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Republican Bob Turner has been declared the winner by the Associated Press in the New York 9th district special election. With 82% of precincts reporting, the latest returns show Turner with 53% of the vote and Democrat David Weprin with 46%. Weprin leads narrowly, 51%-48%, in Queens, where 90% of the precincts have reported; Turner leads 69%-31% in Brooklyn, where 66% of the precincts have reported. Thus if the remaining precincts in each borough match existing percentages there, Turner will win by a slightly larger margin than in current returns. This is a big reversal from the 2008 general election, when the 9th district voted 55%-44% for Barack Obama over John McCain.
This is a peculiarly shaped district, with the Brooklyn and Queens portions connected by little more than a strip of shoreline and several island in Jamaica Bay. Many have written that the district has not been carried by a Republican since 1920. This needs a little qualification. The Brooklyn portion of the district is the descendant of districts held by Democrats Emanuel Celler (who won from 1922 to 1970), Elizabeth Holtzman (winner from 1972, when she upset Celler in the primary, to 1978), Charles Schumer (winner from 1980 to 1996) and Anthony Weiner (winner from 1998 to 2010). Celler’s districts tended to run in a narrow corridor from Crown Heights and Brownsville, full of non-affluent Jewish immigrants from the 1910s to the early 1960s) down along Flatbush Boulevard and/or Ocean Parkway to Jamaica Bay. Now the district includes only part of that area. Essentially it includes heavily white (or Asian) neighborhoods not included in the black-majority 10th and 11th districts.
“This vote is a startling repudiation of those policies by just the voters Schumer was hoping to win over.” — Michael Barone
To maintain the population standard, these mostly white portions of Brooklyn have been tied by redistricters to mostly white portions of Queens, including Forest Hills, the home base of Geraldine Ferraro when she was elected from 1978 to 1982, and neighborhoods running east to St. John’s University. These parts of Queens have, I believe, been parts of districts that have elected Republicans as recently as the 1960s (when liberal Republican Seymour Halpern represented much of Queens).
There are growing Orthodox Jewish neighborhoods in the district, especially in Brooklyn, and Turner seems to have carried Orthodox Jews by a wide margin over Weprin who is an Orthodox Jew himself. Primary reason, it appears: to protest Barack Obama’s policies and actions toward Israel. As others have pointed out, these relatively middle-scale (as opposed to upscale or downscale) Outer Borough Jews are not typical of affluent Jews in Manhattan or high-income suburbs, and so there is limited precedental value here for other districts. Nevertheless, it is also notable that Weprin ran no better than even among other voters in the district. For nearly two decades it has been taken for granted that white residents or metro New York are heavily Democratic. Not so the white residents of the 9th congressional district today. They just issued what amounts to an emphatic thumbs down on the policies of the Obama Democrats.
This result is a rebuke to Barack Obama, but it is a rebuke as well—a stinging one, perhaps more stinging—to Senator Charles Schumer. He represented much of this district for 18 years and the now disgraced Anthony Weiner was his staffer and pretty obviously Schumer’s chosen successor as congressman when he ran successfully for the Senate in 1998. In addition, Schumer has made it his special project to win back white middle class voters in places like metro New York for the Democratic party. In January 2007, just in time for the new Democratic majority in Congress, he published a book, Positively American: Winning Back the Middle-Class Majority One Family at a Time. It is a thoughtful essay on how Democrats can win the votes of the kind of voter Schumer himself has won over in his career as a congressman and senator, with specific policy recommendations as well as public relations advice. As one of the three Democratic leaders of the Democratic majority in the Senate—and by common consent the one who outshines in intellect the other two put together—Schumer has played an important role in fashioning Democratic policies, including but not limited to the 2009 stimulus package and Obamacare.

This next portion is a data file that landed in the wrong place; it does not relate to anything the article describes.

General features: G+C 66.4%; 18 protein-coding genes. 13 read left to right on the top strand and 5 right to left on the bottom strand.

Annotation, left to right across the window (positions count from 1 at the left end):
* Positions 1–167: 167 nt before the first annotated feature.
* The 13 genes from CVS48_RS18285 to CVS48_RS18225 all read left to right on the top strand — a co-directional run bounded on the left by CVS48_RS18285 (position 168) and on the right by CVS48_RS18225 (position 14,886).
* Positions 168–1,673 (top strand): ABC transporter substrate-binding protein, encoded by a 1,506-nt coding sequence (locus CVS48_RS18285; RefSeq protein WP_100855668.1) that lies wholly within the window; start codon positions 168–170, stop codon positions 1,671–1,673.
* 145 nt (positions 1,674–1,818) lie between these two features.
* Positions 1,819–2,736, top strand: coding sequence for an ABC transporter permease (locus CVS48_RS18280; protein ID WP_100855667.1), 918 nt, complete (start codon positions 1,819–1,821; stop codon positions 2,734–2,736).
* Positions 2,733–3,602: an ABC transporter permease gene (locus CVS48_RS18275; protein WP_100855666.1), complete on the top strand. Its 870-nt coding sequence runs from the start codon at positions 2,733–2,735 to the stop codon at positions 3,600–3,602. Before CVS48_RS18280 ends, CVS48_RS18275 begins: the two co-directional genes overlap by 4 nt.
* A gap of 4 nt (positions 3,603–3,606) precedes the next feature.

This vote is a startling repudiation of those policies by just the voters Schumer was hoping to win over. I write this without any rancor for Chuck Schumer. I admire his intellect, I admire his capacity for hard work and while I think he often acts to gain partisan advantage I think it must also be said that he tries to achieve good public policy results. He has risen from a modest background (he is a graduate of James Madison High School in Brooklyn, the alma mater also of Supreme Court Justice Ruth Bader Ginsburg and former Senator Norm Coleman: a pretty impressive record for a non-selective high school serving a non-affluent neighborhood) and has not gotten where he is because of personal wealth (he has none) or overpowering personal charm. He will surely continue to serve as senator as long as he wants (since direct election of senators came in, no incumbent Democratic senator from New York has been defeated for reelection). But his hopes of forging a Democratic governing majority based on successful public policies took a severe beating in this special election.
Michael Barone is a resident fellow at AEI.
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